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About the 14th Bernice L. Fox Lecturer
Kenneth F. Kitchell, Jr. is a native of Massachusetts. From as early as he can remember, he sat
on his family's broad front porch and studied bygone ages. At first he wanted to be an
archaeologist and read all he could in his little town library about dinosaurs, cave men, Egypt,
Babylonians and Assyrians, and finally, Greece and Rome.
He entered high school during the Sputnik scare when high scoring children were seen as a way
to win the space race. His early curriculum therefore included Russian, advanced mathematics,
and accelerated science. Much to his math and science teachers' relief, it also included Latin.
From the time he first studied Latin, there was no looking back and he knew that he would be a
teacher of Classics.
Kitchell was a senior at the College of the Holy Cross when Monmouth's Prof. Sienkewicz was a
lowly freshman. At the Cross he took every Classics course he could find and dodged every math
course he saw. In 1969, armed with his Classics B.A., he entered graduate studies at Loyola
University of Chicago. During this period he was named the Hetty Goldman Fellow at the
American School of Classical Studies in Athens, Greece, an event that solidified his interest in
things Greek for all time. Shortly after his return from Greece, however, he began teaching high
school Latin at Quigley Preparatory High School in Chicago. These two years showed him all
sides of teaching --- its hard work, its frustrations, and, above all, its infinite rewards. It is to
these years that he owes his love of teaching and his firm desire to promote Classics study
wherever and however he can.
Kitchell was hired at Louisiana State University as an instructor in 1975. He finished his
dissertation in 1976 and was named Alumni Distinguished Professor of the Classics in 1997. In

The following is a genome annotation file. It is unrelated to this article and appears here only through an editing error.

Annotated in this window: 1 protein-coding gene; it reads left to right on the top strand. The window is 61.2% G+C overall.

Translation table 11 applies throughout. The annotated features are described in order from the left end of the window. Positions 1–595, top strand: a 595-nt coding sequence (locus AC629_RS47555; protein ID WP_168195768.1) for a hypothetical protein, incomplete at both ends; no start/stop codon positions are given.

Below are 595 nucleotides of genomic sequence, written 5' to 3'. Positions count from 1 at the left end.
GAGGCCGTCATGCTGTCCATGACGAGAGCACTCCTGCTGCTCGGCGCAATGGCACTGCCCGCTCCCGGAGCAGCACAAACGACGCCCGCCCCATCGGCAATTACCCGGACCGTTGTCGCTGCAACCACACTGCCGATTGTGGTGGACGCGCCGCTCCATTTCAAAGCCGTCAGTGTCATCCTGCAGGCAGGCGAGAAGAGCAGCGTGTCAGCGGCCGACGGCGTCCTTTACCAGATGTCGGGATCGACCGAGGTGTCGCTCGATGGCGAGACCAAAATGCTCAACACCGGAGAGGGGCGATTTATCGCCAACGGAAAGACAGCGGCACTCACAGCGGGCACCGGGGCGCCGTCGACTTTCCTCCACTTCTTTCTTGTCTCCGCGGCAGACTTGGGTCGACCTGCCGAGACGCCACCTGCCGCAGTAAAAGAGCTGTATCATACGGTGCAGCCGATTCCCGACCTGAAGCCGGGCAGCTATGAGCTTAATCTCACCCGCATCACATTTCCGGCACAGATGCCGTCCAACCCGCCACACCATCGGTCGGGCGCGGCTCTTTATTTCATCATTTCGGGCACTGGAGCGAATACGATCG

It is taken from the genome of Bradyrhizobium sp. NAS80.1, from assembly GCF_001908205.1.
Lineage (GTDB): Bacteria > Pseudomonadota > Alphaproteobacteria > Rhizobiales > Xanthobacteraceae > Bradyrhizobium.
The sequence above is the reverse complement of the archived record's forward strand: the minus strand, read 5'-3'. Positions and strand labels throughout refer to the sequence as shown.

Fall, 1998 he moved to University of Massachusetts, Amherst, to work in their MAT Program,
which is dedicated to training teachers of Latin, K-12.
Kitchell has won several teaching awards, including the Amborski Distinguished Honors
Professor Award (1993), the LSU Student Government Association Faculty Award (1991), the
American Philological Association Award for Excellence in the Teaching of Classics (1983); and
the Amoco Foundation Award for Outstanding Undergraduate Teaching (1980). He has been
listed in such works as Marquis' Who's Who in the South and Southwest; and Who's Who in
American Education. He has written over forty articles and is most recently co-author of the two
volume Albertus Magnus De Animalibus: A Medieval Summa Zoologica, with I. Resnick (Johns
Hopkins Press) and edited a thematic issue of Classical Bulletin entitled Entering the Stadium.
Approaches to Ancient Greek Athletics. His research interests include ancient and medieval
animals and animal lore, Catullus, Crete, Classics during the Civil War, and pedagogical matters
involved in teaching Latin and Greek.
Kitchell has been active in promoting the study of Classics for such groups as the Classical
Association of the Middle West and South and the American Philological Association, most
recently serving as the APA's Vice-President for Education and the chair of the Committee for
the Promotion of Greek.
Kitchell has presented over seventy scholarly talks but can think of nothing more pleasant than
presenting in a lecture series named for that most gracious and learned lady, Bernice Fox.
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